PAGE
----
In 2023, summer brought on a series of unexpected heatwaves in Bangladesh, affecting people’s general well-being and worsening pre-existing medical conditions to cause widespread suffering and distress throughout the country.
Just a few weeks ago, one thought was running through the minds of all Bangladeshis - “How much hotter can it get? How do we tackle the extreme heat? Is it possible to die as a result of sweating so much? Well, it turns out the answer is yes.
A Harvard report says nearly an average of 1500 people died between 2003 and 2007 in Bangladesh. This year, about 1000 to 1200 patients were admitted to hospitals every day due to illnesses exacerbated by the heatwaves. So how can we protect ourselves during such heat waves?
Heatwaves are not only unbearable to live in, they are also extremely distressing to our health and well-being. It is important to take measures to tackle the heatwave as they can affect people’s general well-being and worsen pre-existing medical conditions.
Heat strokes can occur when body temperature rises to 40 degrees Celsius. At this temperature, people experience exhaustion, lethargy, tightness in the chest, headaches, and restlessness with no perspiration.
Some people are more vulnerable to heat strokes than others. The vulnerable segments of the population are infants, older adults, outdoor workers (including bike riders), athletes, low-income families, and those with pre-existing health issues like diabetes, obesity, cardiovascular disease, pulmonary disease, kidney disease, and mental health issues such as psychiatric disorders and depression.
Some more implications of heatwaves on our health includes dehydration, heat exhaustion, feared heat stroke, edema, syncope and general worsening of existing medical conditions. Extreme heat can also result in serious dehydration, stroke, and the development of clots.
A lot of care and caution is needed when temperatures rise to extremes like 40 °C. There are several measures that should be taken during a heatwave to provide adequate protection against sudden health collapses.
Spend as much time as possible indoors, and do not get out of the house unless it is absolutely necessary. If you are outside, try to be around plants and trees where you can get some natural shade from the sun. Stay as cool as you can, take multiple short showers throughout the day, or splash some water on your face periodically. Choose your outfits carefully, opt for loose-fit, light-colored and lightweight clothes. Avoid getting involved in high-energy activities like running, jumping and playing sports in the afternoon. Last but not the least, keep yourself hydrated with lots of water and fluids. Keep a water bottle or electrolyte drink with you at all times.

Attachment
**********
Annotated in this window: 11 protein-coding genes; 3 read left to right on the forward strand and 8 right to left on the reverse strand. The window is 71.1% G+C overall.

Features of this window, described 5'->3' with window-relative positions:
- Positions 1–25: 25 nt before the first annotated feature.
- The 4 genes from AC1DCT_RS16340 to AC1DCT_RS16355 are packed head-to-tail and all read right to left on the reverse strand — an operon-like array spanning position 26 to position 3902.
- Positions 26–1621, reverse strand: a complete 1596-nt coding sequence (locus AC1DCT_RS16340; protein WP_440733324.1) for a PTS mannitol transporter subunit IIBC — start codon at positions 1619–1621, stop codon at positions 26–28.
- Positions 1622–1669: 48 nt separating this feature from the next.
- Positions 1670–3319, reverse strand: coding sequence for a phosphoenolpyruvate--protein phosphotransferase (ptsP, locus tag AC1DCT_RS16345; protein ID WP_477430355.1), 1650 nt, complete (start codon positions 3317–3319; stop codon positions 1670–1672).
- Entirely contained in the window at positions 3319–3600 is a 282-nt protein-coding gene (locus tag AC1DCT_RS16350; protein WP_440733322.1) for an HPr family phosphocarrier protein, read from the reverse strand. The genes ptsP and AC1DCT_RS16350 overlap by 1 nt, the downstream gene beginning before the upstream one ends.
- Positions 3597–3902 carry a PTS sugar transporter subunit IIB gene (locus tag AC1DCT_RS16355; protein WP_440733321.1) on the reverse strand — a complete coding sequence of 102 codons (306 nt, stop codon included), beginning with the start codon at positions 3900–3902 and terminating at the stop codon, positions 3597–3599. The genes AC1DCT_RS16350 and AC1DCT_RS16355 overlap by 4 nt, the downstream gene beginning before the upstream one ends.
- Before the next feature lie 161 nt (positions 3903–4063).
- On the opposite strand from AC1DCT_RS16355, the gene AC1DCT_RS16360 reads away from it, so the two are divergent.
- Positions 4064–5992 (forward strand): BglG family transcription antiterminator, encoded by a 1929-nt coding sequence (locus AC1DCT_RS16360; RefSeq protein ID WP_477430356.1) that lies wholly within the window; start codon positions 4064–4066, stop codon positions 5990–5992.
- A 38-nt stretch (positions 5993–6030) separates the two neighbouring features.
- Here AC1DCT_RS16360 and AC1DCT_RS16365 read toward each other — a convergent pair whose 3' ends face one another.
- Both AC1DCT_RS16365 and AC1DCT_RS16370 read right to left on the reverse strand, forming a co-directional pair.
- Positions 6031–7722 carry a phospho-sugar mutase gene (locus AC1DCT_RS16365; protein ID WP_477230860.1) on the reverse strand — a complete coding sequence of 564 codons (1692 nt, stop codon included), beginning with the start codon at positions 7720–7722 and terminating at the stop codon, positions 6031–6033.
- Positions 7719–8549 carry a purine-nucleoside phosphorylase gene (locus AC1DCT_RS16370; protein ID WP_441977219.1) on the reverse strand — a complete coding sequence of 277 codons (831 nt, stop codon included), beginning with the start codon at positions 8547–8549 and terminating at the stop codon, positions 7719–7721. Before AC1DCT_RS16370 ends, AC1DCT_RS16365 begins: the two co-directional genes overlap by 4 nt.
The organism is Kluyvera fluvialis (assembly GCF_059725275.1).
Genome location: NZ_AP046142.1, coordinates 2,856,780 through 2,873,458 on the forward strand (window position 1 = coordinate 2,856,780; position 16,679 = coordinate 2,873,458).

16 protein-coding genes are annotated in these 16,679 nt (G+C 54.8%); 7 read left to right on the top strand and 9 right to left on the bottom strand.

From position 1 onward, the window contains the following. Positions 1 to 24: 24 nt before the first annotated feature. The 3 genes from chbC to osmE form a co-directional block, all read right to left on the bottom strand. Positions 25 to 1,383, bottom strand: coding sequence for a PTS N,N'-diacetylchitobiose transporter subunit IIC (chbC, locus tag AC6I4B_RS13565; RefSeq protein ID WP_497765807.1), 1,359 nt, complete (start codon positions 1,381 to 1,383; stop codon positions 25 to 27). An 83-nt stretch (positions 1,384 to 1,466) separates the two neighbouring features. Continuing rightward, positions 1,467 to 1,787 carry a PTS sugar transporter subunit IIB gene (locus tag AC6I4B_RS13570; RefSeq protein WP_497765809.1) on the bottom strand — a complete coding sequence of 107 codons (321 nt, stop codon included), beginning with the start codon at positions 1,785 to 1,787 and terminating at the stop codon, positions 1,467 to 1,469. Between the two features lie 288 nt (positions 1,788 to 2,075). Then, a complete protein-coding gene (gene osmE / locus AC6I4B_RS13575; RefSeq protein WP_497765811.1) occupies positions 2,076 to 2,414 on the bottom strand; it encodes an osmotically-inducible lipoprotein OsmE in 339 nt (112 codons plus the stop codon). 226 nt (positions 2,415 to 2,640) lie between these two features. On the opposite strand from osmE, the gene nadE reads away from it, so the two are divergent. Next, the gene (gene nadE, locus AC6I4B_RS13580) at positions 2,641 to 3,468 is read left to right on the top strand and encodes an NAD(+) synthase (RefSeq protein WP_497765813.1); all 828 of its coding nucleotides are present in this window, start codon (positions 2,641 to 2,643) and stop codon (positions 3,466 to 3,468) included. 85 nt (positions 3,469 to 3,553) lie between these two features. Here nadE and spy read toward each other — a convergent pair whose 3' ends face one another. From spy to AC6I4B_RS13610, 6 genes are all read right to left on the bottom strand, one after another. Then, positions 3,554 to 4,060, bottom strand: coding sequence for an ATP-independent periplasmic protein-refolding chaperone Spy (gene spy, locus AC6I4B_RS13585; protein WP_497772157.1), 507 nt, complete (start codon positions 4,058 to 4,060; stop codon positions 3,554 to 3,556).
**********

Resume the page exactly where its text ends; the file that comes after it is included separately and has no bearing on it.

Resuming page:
As heatwaves came to us a surprise, we all witnessed for two months how people were falling ill, productivity was decreasing, and hospitals were filling up with patients experiencing ailments brought on by heatwaves sweeping the nation. Temperatures rose as high as 40.4 degrees Celsius in Dhaka, while it was 42.2 degrees in the mid-western side of the country, and similarly hot in other regions as well.
But in fact, heatwaves are not new in Bangladesh. The people of the country experienced their first recorded heat wave in 1972 when the temperature went up to 45.1 degrees Celsius. Again in 1960, the temperature rose to 42.3 degrees Celsius, in 1965 it was 42 degrees Celsius, and so on. There is all the more possibility that we will be facing more heatwaves in the future.
By employing proper measures as stated above, we will be able to save ourselves and our loved ones from a lot of heat exhaustion and suffering. Let’s spread the news against health implications of seasonal heatwaves for a secure and health-positive future.
Dr. K.F.M. Ayaz
Senior Consultant Internal Medicine Evercare Hospital Dhaka